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Monday, December 13, 2010

A Flood of News from the Valley…

…and I only am escaped alone to tell thee.

Job 1:15

Ok, so I’m guilty of a bit of hyperbole here. We allLLoup awash S, didn’t we, escaped the latest threat of inundation here in the Valley. This morning Gladys and I rode out to see what was awash after the Pineapple Express steamrolled through.

We crank our way down to Swiss Hall where I expect to see the customary “Road Closed” sign centered at the entrance to the Lower Loop road, but we pedal on by without the warning. This latest flood event—a tempest in a teapot, I think, and continue on our regular route.

Just past Andy’s driveway there’s a warning sign. Gladys and I pedal on until we reach the curve south of Andy’s house where suddenly we scrunchhhh to a stop (wet brakes, old gal) because here the road has been swallowed up by a water hazard. Forward progress halted. Gladys and I tally up our many years’ experience. Even though we have ridden this stretch countless times, we know better than to test the flood waters—especially with that brazen current rushing south. It’s about face for both of us and we reverse course.

We bank the corner and I notice a small, red SUV slowing ahead. “Ah, ha,” I think. “Didn’t heed that sign, did you!” The car stops and I see a young blonde- headed gal step out, camera in hand. Herald Reporters  Deb and Sara She kneels and starts snapping the shutter. I pedal straight at her a bit but then in deference to a photo in the making, I swerve. Apparently I’m part of landscape because she follows me—or maybe it’s Gladys who’s the attraction here. Ah, Gladys—your first paparrazi. We’re about to pass when the driver gets out, stops us, and wants to know if she can ask me a question or two. She hauls out a pen and notepad. “We’re from the Everett Herald,” she says and hands me a card that reads, “Debra Smith, Reporter.” The Herald, eh! Trying to scoop the Valley Ripple…we’ll see about that! Ha! The nerve. Yes, the Herald is out in our Valley, scoopin’ up the news. It’s the news meeting the news—and I tell them about the Valley Ripple, give them the address. Debra and her photographer Sara (if I owe you an “h,” Sara[h], I’m sorry, but girls and their names these days…). Deb asks me a few questions but seems to be more interested in my ride. “You mean, Gladys?” I say and I launch into my steed’s bio. I answer Deb’s questions and tell her I’m retracing my route to the water hazard on the other end—as any dedicated journalist would. “So are we,” she says. I head out again, thinking, “Jeez, my first interview with the real news. Why didn’t I shave this morning?”

Gladys and I backtrack along the upper Loop. We stop when I get to the bridge over the slough and I take note of the sludge on the bridge decking. The sign has it right, I think.

Waters over troubled bridgeOn down the road we encounter another warning sign indicating the aforementioned water hazard.Flood waters ahead We’ve been to the other side, so there are no surprises here and on we roll toward the south end of the hazard.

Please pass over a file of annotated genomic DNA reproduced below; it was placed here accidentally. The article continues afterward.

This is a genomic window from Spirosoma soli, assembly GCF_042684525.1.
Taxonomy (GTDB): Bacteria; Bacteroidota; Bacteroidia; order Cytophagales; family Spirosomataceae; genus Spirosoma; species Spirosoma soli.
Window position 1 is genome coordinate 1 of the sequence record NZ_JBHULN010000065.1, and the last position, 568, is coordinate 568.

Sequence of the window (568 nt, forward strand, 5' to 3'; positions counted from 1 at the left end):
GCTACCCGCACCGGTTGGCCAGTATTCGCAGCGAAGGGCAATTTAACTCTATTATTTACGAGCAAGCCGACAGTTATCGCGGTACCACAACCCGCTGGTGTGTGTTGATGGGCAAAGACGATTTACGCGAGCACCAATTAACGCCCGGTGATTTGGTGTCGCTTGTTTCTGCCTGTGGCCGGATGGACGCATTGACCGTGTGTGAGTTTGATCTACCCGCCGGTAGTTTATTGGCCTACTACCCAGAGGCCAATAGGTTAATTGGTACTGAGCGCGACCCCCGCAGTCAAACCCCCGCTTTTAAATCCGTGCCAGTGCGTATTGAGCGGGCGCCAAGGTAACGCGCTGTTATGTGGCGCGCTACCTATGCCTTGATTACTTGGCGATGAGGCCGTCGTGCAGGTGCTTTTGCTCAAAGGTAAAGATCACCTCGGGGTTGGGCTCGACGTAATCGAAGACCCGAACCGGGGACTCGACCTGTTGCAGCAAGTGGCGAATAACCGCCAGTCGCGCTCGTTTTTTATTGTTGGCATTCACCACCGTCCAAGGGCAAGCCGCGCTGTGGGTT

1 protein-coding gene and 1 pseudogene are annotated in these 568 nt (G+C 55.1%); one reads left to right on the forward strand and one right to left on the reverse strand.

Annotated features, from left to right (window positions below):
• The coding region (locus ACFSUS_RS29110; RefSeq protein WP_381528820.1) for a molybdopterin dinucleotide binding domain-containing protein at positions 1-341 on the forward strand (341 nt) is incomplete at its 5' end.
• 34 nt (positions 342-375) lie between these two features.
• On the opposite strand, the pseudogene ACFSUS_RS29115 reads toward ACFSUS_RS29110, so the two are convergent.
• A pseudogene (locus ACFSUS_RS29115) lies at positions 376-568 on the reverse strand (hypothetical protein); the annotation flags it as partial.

Gladys—you have to give the old gal credit-- she’s up to the crossing even though her companion balks. But Glady, bless her--wisdom comes with winters—is no fool. She goes just so far and reason kicks in. It’s a no go, and we turn around once more.Gladys tests the watersHigh and dry back on the upper Loop, we meet Kevin Olson who lives in the rustic little house just north of the upper Loop bridge over Riley Slough. I’ve waved at Kevin a number of times as I’ve passed by. Wished him a “Happy Fourth of July,” just this past summer, in fact.Kevin Olson, survivor I’ve often wondered how his place fared during Valley flood events. Like a good reporter, I have all these questions I want to ask him, but I hold off because of priorities-- Kevin’s impressive moustache. It’s a winner, I tell him and share a comment I read in a William Kennedy novel: “It’s not a moustache unless you can see it from behind.” Kevin’s got himself an impressive set of handlebars there—even going away.

Kevin’s neat little homestead rubs elbows with Riley Slough. He has lived in the Valley for twenty-two years. I’m wondering how flood events have affected him. Kevin has stayed home from work today to monitor the flooding slough. “How’d you fare in ‘90?” I asked. “That was the big one, our worst. The water came up to the floor joists, to our second doorway step. We spent the night in the Victorian next door. The Van Ness’s let us stay with them.” “And in ‘06?” I asked. “Not a problem,” Kevin said. “You know, every event is different; just when you expect the worst, things play out ok,” he said, and knuckled his ballcap a couple of times. And I can’t tell you how many times we’ve done the same thing—and the wood has yet to be waterlogged.

It was a good day in the Valley. Relief, perhaps, that so far this year we all, if not high, are still dry. And dry may we all stay here in the Valley each and every day, each and every year, each and everyone.

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